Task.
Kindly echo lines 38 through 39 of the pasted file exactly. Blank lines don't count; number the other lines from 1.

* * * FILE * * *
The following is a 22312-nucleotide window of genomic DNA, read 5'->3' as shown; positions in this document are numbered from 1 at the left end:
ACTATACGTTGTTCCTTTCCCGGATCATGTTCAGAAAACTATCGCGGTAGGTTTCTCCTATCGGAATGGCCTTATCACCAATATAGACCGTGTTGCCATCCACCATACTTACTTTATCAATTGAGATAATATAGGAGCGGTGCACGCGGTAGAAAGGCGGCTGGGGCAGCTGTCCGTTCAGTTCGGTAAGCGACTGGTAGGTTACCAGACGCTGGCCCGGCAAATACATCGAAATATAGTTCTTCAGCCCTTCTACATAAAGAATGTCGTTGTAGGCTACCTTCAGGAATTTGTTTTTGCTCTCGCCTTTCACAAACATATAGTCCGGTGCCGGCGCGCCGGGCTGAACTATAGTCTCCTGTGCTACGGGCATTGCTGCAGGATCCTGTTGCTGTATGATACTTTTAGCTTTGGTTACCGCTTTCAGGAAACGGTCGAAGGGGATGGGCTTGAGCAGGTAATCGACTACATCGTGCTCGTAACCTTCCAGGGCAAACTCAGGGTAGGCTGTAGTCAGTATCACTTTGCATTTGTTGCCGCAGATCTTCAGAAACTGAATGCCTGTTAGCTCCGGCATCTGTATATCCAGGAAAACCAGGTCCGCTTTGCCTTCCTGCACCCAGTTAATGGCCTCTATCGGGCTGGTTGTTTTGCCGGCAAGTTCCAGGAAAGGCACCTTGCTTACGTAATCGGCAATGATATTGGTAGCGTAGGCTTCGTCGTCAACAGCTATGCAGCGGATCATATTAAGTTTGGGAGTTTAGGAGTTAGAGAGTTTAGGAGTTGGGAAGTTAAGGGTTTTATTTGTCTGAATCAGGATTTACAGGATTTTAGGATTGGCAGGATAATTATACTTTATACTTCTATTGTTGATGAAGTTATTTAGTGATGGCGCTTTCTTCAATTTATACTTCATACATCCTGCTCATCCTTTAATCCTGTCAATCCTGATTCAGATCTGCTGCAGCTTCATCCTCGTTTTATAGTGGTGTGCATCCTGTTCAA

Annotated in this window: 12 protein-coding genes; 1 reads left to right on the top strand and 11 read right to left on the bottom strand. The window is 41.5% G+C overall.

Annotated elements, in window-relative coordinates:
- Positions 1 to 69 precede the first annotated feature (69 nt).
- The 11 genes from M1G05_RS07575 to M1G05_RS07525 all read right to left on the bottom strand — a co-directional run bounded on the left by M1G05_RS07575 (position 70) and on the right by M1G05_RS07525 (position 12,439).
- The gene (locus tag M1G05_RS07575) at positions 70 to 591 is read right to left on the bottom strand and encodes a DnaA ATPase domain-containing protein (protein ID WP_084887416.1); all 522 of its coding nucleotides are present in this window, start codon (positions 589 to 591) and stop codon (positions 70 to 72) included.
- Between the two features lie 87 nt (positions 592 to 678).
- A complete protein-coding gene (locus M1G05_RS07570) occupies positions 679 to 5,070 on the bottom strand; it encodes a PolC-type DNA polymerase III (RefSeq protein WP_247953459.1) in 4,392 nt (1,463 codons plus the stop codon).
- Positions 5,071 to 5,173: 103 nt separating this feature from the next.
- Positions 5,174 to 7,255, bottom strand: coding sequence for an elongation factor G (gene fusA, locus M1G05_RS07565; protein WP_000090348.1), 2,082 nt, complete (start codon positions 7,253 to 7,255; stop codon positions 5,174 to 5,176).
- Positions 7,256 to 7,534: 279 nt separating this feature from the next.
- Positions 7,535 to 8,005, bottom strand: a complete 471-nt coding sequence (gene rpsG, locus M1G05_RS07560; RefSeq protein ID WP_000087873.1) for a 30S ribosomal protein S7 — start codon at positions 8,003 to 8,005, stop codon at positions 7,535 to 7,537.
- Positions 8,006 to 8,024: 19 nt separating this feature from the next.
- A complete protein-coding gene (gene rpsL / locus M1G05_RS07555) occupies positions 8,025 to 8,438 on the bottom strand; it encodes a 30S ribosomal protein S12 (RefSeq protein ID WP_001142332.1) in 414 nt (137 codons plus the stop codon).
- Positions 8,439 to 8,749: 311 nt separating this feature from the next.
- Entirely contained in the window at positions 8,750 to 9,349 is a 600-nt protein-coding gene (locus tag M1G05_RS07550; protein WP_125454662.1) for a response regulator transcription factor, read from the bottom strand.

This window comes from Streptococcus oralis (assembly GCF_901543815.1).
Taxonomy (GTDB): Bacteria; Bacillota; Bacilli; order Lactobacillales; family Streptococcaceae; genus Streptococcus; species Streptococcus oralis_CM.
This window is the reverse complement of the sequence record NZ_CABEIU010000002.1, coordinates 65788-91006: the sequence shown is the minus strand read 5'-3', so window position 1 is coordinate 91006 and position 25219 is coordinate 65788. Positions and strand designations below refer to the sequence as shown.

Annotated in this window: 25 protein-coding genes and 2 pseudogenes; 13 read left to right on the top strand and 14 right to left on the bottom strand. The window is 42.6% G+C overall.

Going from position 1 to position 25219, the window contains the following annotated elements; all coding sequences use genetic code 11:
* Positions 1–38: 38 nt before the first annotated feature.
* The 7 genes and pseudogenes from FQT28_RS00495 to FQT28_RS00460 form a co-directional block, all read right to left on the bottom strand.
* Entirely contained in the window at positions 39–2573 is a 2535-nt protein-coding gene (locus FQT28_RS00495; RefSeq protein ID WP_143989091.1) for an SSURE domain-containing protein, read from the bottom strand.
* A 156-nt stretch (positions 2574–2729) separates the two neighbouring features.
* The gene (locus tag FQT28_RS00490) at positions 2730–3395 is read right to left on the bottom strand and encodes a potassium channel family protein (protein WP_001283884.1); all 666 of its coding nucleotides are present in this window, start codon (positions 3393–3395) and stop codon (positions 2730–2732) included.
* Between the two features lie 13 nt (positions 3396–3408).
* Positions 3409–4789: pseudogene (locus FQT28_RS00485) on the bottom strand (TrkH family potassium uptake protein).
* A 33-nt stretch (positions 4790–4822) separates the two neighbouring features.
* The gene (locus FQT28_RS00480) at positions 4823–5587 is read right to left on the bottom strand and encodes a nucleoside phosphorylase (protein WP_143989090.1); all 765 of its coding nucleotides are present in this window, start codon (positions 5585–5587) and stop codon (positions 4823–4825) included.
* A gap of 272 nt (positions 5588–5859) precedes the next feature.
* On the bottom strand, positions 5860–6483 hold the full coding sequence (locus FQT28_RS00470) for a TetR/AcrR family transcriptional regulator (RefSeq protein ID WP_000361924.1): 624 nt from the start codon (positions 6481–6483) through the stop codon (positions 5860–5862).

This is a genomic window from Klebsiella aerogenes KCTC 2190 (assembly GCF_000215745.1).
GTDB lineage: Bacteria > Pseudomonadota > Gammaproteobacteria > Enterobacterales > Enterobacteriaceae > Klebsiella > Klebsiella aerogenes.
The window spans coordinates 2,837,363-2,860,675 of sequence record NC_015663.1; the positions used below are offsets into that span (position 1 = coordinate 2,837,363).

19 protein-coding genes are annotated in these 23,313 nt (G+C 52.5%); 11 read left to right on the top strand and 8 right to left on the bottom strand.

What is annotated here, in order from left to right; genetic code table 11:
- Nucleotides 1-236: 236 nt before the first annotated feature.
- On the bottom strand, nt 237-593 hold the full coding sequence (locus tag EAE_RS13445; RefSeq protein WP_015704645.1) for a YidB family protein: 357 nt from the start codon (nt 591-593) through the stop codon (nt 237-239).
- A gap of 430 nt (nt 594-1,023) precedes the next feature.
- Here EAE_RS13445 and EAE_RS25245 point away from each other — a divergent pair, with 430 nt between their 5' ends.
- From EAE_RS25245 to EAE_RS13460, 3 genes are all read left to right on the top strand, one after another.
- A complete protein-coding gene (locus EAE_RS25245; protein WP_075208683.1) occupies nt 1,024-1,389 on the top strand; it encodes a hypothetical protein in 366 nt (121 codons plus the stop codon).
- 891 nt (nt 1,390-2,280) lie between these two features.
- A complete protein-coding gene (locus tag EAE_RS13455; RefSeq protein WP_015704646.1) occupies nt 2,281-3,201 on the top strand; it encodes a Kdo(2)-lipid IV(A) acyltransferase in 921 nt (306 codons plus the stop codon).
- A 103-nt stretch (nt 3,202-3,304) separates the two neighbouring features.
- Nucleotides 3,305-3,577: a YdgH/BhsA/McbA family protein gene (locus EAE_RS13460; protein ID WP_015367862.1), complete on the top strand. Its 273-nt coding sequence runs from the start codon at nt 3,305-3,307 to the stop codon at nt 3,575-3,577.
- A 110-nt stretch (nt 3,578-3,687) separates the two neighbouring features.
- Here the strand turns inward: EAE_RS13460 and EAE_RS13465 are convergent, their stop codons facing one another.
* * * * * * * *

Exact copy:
What is annotated here, in order from left to right; genetic code table 11:
- Nucleotides 1-236: 236 nt before the first annotated feature.